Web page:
British Psychological Society
Incorporated by Royal Charter
- Registered Charity No. 229642
CONSULTATION ON DRAFT MENTAL INCAPACITY BILL
COMMENTS FROM THE BPS DIVISION OF CLINICAL PSYCHOLOGY (SCOTLAND)
SUMMARY OF RESPONSE
1. Background Highlights
interest of BPS DCP (Scotland) in Bill in light of experience
of Adults With Incapacity (Scotland) Act 2000 [AWI Act] and welcomes
2. Context - The Adults With Incapacity (Scotland)
Act 2000 Notes that there have been difficulties
with the timescale of implementation. Details the main elements
of AWI Act.
3. Experiences in Implementation of the Adults
With Incapacity (Scotland) Act 2000 This
emphasises the importance of the principles of AWI Act. Inconsistency
in implementation is identified along with some areas of confusion,
particularly in relation to the part dealing with medical treatment.
Key issues from the recent consultation into this part of the
Act are highlighted.
Key Issues for Clinical Psychologists arising
from the Adults With Incapacity (Scotland) Act
2000 The key issue discussed
is how capacity is being assessed. The complexities of such assessment
are identified along with the need for specialist assessment in
some circumstances. Advice is given on when a psychological assessment
should be sought. The need for clearer standards in the assessment
of capacity is discussed. The importance of communication is emphasised
along with the importance of proactive approaches to enhancing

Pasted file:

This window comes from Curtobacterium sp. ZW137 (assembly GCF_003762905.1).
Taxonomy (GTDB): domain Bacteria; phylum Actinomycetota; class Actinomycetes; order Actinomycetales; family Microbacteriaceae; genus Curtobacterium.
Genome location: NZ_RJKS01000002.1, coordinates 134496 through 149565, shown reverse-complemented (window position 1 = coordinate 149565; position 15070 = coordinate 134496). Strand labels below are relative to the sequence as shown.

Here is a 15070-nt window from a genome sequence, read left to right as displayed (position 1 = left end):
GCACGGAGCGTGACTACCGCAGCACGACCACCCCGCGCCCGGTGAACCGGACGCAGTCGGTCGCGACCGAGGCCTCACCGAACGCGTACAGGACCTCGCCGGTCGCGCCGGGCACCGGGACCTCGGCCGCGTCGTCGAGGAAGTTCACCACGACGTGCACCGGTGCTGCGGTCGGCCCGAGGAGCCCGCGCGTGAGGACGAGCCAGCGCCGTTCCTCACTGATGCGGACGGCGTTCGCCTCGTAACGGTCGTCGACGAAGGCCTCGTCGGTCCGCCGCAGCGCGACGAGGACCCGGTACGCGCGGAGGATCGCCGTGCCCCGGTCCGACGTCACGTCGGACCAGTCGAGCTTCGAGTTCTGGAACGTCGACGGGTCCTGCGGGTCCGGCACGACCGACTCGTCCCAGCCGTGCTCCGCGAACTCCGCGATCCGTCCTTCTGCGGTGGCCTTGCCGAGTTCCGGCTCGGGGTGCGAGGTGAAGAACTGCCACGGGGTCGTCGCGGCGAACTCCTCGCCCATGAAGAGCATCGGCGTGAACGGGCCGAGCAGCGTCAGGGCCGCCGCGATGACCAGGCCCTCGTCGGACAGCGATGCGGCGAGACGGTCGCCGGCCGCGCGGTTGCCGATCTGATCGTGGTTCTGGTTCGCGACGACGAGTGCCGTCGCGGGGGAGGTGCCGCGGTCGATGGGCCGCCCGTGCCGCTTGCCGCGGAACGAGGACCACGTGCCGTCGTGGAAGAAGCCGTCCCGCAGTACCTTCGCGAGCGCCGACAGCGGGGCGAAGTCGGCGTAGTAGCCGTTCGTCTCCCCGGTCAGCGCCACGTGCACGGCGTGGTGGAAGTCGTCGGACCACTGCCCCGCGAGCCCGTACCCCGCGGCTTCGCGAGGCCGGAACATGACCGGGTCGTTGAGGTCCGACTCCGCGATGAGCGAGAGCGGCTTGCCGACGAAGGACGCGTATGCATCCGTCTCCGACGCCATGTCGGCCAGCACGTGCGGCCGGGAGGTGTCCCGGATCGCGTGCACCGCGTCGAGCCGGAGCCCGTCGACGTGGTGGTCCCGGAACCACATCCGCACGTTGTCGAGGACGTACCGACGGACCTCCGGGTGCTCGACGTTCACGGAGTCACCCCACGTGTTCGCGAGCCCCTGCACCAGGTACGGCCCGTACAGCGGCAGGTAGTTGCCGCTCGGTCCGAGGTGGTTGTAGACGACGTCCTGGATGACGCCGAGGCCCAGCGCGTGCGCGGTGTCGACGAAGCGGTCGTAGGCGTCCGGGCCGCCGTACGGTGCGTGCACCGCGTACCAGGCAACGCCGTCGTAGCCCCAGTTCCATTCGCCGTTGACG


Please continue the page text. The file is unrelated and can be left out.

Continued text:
Key Differences between the Draft Mental Incapacity
Bill and the Adults With Incapacity
(Scotland) Act 2000
The requirement of a certificate of incapacity for active interventions
in the AWI Act is noted as the most significant difference and
the implications of this are discussed, in particular the importance
of how "reasonably believes" is defined and applied.
It is suggested that some form of certification should be required
in some areas. The apparent greater emphasis on communication
in the AWI Act is noted along with differences in the Court system.
Differences in relation to dispute resolution and consent to participation
in research are also identified.
6. Lessons to be learned from the Adults With
Incapacity (Scotland) Act 2000 These identify
that: the pace of implementation is crucial; there is likely to
be a requirement for a huge investment in training; there is a
significant need for clarity on the different levels of assessment
which will be applied under the Bill; interpretation of the Bill
will change over time, and that detail of the practicalities of
intervention under the Bill in the codes of practice will be beneficial.
7. Additional comments on the Draft Mental Incapacity
Bill The importance of interpretation
of the language used in the Bill is identified. It is suggested
that there are benefits in Visitors from psychology and speech
and language therapy being included. Concern about monitoring
of abuse of the powers in the Bill is noted. The need for a substantial
research programme is highlighted. Appendices are provided on
assessment of capacity, "best interests", and references.